• Invest, invest, invest – I invest time, energy and resources into helping my team members grow professionally. Often ‘development’ can be seen as an add on, a tick box or something that is looked at only in yearly appraisals but it can have such a positive impact on mental wellbeing if it’s supported and prioritised. I have felt firsthand the positive impact it had on me and I want my team members to feel the same.

What kinds of challenges has Mind faced as an employer in recent months to ensure staff wellbeing is supported whilst staff are working from home? What has worked in terms of solutions to these challenges?

At Mind, we have faced similar challenges to many other organisations. I have selected three of the key challenges:

  • Employees feeling overwhelmed with the amount of information about COVID19 – to tackle this we have created a space on our intranet which has all of the information employees need in one place, our CEO Paul Farmer sends out one clear weekly update covering all of the most important points for that week, we have a structured monthly all staff briefing as well as department briefings and wherever possible we have encouraged line managers to be clear in their communication.
  • Staff feeling isolated while working from home – we have set up peer support both 1:1 and in groups, recognising that not everybody is comfortable in group settings online. In addition to this we have offered staff reflective practice session with an external faciliator so that people have the opportunity to talk about any worries they have. We have also created social time for teams, which have become a core part of the working day so that everybody can get involved. We found that organising social time at the end of the day meant that some people were to tried to attend or had other commitments so were unable to attend, so making these part of working hours has been helpful.
  • Line managers needing to feel equipped to support staff – we have created bespoke resources and tools for line manager, including running webinars, so that line managers feel equipped to support their staff during this time.

Is there anything else you’d like to share?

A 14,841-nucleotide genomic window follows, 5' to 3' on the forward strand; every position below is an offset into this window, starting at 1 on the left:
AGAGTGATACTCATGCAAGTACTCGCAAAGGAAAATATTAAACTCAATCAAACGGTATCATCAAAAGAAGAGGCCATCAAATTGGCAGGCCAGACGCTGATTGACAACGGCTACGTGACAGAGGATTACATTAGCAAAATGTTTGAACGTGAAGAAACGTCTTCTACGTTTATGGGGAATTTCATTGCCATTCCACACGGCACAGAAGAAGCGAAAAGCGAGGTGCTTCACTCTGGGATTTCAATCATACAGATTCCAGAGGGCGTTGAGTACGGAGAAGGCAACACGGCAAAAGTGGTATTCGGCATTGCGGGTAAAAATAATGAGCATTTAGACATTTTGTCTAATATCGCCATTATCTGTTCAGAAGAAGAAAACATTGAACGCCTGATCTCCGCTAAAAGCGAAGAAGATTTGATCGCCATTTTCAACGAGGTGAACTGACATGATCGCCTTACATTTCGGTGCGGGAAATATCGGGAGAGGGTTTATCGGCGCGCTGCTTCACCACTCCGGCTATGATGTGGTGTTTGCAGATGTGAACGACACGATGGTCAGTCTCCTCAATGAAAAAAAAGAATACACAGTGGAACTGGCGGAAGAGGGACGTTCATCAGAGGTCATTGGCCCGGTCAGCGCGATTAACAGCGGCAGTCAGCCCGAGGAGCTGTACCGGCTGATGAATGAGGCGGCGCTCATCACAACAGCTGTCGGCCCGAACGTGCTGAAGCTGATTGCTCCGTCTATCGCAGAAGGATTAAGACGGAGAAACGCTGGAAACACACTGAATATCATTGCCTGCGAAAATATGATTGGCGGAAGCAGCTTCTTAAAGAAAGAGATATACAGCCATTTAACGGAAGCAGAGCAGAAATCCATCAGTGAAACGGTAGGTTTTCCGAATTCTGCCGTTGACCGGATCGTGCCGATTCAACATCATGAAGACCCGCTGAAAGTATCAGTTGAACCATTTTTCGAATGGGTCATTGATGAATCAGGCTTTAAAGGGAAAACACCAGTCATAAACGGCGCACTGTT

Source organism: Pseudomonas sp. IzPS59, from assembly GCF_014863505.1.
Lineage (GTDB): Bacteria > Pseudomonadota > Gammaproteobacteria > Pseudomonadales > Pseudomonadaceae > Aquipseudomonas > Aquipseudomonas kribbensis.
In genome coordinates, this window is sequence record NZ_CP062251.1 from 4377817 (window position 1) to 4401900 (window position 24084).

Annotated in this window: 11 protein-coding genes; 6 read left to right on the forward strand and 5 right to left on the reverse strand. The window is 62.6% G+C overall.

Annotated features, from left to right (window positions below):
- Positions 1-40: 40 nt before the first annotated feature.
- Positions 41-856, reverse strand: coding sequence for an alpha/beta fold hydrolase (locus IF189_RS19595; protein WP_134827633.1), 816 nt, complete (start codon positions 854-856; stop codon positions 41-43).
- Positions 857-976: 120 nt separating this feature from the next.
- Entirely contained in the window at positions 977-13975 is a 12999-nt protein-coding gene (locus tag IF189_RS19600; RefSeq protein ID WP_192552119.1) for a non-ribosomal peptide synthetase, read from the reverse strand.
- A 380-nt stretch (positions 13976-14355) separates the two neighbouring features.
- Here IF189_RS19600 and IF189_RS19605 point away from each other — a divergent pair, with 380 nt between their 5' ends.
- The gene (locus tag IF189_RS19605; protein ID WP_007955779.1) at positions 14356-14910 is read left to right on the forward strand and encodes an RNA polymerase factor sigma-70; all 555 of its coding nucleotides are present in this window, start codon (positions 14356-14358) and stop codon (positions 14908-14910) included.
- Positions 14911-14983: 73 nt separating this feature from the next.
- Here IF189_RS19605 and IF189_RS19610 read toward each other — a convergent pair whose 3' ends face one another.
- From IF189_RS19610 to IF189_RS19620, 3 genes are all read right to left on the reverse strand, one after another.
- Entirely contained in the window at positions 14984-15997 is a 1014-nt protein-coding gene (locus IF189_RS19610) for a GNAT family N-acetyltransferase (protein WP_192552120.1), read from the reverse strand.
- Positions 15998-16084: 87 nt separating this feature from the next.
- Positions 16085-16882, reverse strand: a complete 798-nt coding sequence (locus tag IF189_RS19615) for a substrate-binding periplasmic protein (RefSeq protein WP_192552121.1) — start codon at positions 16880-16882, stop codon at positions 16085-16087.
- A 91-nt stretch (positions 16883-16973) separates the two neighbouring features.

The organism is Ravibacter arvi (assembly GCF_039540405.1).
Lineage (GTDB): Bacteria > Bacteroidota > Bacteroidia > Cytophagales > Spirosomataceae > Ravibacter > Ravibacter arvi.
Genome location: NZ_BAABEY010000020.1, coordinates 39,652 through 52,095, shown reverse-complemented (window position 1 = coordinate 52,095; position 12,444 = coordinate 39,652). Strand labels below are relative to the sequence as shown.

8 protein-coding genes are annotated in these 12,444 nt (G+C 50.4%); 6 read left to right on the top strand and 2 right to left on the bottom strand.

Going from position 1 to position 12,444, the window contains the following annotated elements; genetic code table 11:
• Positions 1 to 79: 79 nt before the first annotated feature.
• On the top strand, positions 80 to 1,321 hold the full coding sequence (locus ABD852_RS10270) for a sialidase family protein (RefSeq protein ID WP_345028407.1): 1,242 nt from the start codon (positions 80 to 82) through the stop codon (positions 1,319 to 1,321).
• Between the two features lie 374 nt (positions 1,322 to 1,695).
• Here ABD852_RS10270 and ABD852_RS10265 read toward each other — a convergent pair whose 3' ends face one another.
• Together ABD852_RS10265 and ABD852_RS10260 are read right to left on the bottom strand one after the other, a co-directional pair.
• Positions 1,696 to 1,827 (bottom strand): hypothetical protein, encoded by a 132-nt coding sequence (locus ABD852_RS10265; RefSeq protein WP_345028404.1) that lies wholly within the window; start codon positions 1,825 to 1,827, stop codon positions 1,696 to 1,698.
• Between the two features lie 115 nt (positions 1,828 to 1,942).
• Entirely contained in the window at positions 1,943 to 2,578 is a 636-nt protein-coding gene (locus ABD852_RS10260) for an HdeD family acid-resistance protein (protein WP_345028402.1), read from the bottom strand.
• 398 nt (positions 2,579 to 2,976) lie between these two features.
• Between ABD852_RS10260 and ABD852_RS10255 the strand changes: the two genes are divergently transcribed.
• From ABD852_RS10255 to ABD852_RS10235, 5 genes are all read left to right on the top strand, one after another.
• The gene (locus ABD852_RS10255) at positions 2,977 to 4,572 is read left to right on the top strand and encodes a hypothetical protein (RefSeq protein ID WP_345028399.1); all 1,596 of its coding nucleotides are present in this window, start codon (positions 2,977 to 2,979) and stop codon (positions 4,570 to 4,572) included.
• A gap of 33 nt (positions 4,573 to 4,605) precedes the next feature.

I’ll finish by sharing something a passionate mental health at work advocate said to me recently, which I believe encapsulates perfectly why now is the time for all employers to prioritise employee mental health and wellbeing:

“How employers support staff mental health in the wake of COVID19, will determine whether we stigmatise or de-stigmatise mental health for the many future generations of employees to come.”


Faye McGuinness is Head of Workplace Wellbeing Programmes at Mind. She joined in 2015 to lead on the development and implementation of a Cabinet funded programme to address the mental health of emergency services employees. Now, as Head of Workplace Wellbeing Programmes Faye leads on the development of largescale workplace wellbeing programmes including being responsible for the development and running of the Mental Health at Work website. Faye has recently led on the launch of Mind’s, Our Front Line campaign to support the mental health of front line and key workers during COVID19. Faye also leads on Mind’s response to the Stevenson-Farmer review of mental health and employers ‘Thriving at Work’, supporting employers to adopt the Mental Health at Work Commitment and coordinating the Thriving at Work Leadership Council.

How to effectively line manage mental health of staff will be a core topic discussed at our global digital events this October, including Make a Difference Summit US in Association with Mind Share Partners on 15 October, 2020 and Mad World Summit UK on 8 October, 2020.

About the author





Heather Kelly is the founder of Aura Wellbeing, a consultancy providing workplace wellness strategy, coaching and training services to employers. She’s also Content Director for Make a Difference Summit US and Online Editor for Make a Difference News. Heather led the development and operation of the Workplace Wellbeing Index, during her time working for the UK’s largest mental health charity, Mind. In her earlier career she worked as a photographer, a journalist and a senior manager in the insurance industry. She’s passionate about inspiring more empathy and awareness in workplaces toward normalising mental health and in her spare time Heather teaches photography to teens as part of a charity projects in London and Spain, she’s an avid runner and experimental chef for recipes promoting healthy minds.